Advertisers constantly seek ways to validate their online marketing spend and compare online campaigns with offline performance. So, search engine marketers welcomed Yahoo's launch Friday of a service to evaluate the offline sales impact of online marketing programs.
Yahoo is working with Marketing Management Analytics Inc., Wilton, CT, to offer its advertisers MMA's offline and online analysis combined with data from Yahoo showing users' exposure to online graphical and search advertising — for a fee.
“In many ways, online marketing can be more accountable than many offline marketing tactics, but there is still a real need to understand the total sales impact of online and offline programs on a common ROI basis,” said John Nardone, chief client officer at MMA.
Determining online-versus-offline ROI also helps marketers validate their online spend, Nardone said.
“For so many of our clients, they have shifted from spending 3 to 4 percent of their budgets on digital to spending 15 to 18 percent,” he said. “The level of accountability required and the senior management questions about [online spend] … are much more intense.”
MMA and Yahoo executives would not reveal the price for the service. But Ed See, MMA chief operations officer, said, “The partnership with Yahoo brings this in at a very affordable price point for clients. Clients won't be able to find it on the open market at that price.”
Aaron Shear, chief technology officer at SEO Inc., Carlsbad, CA, said his clients likely would use the service, especially some catalogers.
“They have the standard campaigns with mailers and catalogs to send out,” he said, “so it is important for them to understand [how they are performing].”
“Especially offline traffic, the more we get to understand traffic is great. We're definitely looking forward to seeing where this goes,” said Tim Kauffold, director of business development at OneUpWeb, Lake Leelanau, MI.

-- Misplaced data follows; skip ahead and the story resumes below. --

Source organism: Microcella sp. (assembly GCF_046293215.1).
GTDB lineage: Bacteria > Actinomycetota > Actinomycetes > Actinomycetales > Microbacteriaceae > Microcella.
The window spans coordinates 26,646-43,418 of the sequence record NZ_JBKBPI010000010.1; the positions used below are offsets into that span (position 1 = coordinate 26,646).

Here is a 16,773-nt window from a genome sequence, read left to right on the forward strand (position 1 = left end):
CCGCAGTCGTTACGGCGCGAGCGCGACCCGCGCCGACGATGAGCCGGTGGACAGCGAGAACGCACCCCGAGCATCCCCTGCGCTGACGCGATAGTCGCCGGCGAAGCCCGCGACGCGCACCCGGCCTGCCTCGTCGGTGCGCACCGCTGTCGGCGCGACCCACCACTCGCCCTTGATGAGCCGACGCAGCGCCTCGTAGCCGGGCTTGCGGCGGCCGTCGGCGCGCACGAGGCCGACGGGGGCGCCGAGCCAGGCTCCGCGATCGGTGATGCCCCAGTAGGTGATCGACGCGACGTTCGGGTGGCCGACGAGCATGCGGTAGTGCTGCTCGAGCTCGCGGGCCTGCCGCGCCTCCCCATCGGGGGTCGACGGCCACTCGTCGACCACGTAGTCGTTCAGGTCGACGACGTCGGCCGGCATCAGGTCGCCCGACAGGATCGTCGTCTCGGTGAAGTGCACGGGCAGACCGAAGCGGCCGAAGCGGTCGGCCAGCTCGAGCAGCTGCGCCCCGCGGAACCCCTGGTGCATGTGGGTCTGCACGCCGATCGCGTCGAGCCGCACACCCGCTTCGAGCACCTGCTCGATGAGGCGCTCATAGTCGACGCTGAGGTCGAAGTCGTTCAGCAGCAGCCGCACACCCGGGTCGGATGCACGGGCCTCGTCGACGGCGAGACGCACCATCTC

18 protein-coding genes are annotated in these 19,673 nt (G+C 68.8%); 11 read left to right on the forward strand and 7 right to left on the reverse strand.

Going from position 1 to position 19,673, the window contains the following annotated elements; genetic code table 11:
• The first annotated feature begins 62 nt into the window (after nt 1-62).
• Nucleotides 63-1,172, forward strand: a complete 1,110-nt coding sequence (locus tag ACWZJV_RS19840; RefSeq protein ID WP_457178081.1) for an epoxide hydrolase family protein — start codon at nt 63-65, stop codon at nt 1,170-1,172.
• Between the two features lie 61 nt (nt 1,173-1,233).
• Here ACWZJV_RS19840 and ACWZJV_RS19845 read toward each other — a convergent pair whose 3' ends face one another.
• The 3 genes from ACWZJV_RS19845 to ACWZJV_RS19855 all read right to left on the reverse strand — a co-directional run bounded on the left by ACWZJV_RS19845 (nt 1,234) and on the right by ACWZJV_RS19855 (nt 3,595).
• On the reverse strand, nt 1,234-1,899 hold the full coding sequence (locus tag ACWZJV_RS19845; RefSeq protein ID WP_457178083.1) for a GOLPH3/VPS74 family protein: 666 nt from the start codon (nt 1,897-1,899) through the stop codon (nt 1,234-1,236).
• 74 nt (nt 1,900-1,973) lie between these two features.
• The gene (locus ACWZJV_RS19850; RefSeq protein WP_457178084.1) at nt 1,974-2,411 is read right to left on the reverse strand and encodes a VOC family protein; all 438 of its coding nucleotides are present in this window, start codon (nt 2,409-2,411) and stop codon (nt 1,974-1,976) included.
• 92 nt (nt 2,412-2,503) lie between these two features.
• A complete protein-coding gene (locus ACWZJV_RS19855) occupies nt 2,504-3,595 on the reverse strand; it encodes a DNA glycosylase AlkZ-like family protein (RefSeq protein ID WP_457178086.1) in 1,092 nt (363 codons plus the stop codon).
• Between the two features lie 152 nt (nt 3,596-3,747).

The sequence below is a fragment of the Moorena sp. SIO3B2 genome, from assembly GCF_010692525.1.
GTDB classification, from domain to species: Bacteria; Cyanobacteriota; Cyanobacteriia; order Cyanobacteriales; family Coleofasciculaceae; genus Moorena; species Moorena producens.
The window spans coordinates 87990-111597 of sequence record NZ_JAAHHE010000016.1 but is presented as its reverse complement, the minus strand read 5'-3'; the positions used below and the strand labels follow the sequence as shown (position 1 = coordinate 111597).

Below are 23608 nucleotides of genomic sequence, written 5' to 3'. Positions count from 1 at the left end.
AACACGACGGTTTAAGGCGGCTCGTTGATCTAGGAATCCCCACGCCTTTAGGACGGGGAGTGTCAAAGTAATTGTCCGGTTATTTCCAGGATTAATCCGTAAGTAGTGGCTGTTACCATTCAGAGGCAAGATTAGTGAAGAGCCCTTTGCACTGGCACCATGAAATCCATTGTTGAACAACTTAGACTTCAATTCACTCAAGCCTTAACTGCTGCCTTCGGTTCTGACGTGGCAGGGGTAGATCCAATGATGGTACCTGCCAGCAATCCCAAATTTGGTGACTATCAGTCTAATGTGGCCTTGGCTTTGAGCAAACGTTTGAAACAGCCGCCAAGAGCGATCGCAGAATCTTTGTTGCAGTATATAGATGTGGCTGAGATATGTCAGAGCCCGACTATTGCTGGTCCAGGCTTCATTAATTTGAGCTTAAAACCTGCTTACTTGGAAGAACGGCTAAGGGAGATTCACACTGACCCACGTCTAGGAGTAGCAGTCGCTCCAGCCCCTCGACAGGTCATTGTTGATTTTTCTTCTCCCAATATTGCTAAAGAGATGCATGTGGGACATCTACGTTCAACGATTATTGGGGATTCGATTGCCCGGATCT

“We welcome the ability to have more analysis of ads. Anything that draws to the effectiveness of interactive advertising should be a benefit to anyone in the space,” said Noah Elkin, director of industry relations at iCrossing, New York.
The announcement reflects the recognition of search as a growing medium, and how it interacts with other forms of advertising, Elkin said. Still, search marketers view Yahoo's offering as a response to Google's recent offering of free Web analytics — Google Analytics — for its advertisers. And they recognize that Yahoo can use the information itself to see which advertising methods are effective for its clients.
“This information is definitely very valuable to them, especially now that their revenues are doing so well,” Shear said.
“It seems very much a reaction to the Google offering,” Kauffold added.
However, See said MMA offers a different service than Web analytics, focusing instead on offline marketing and how that performs in the overall portfolio spend. The company uses an “econometric” model to determine how all the various online tactics perform, relative to offline, he said.
Christine Blank covers online marketing and advertising, including e-mail marketing and paid search, for DM News and DMNews.com. To keep up with the latest developments in these areas, subscribe to our daily and weekly e-mail newsletters by visiting www.dmnews.com/newsletters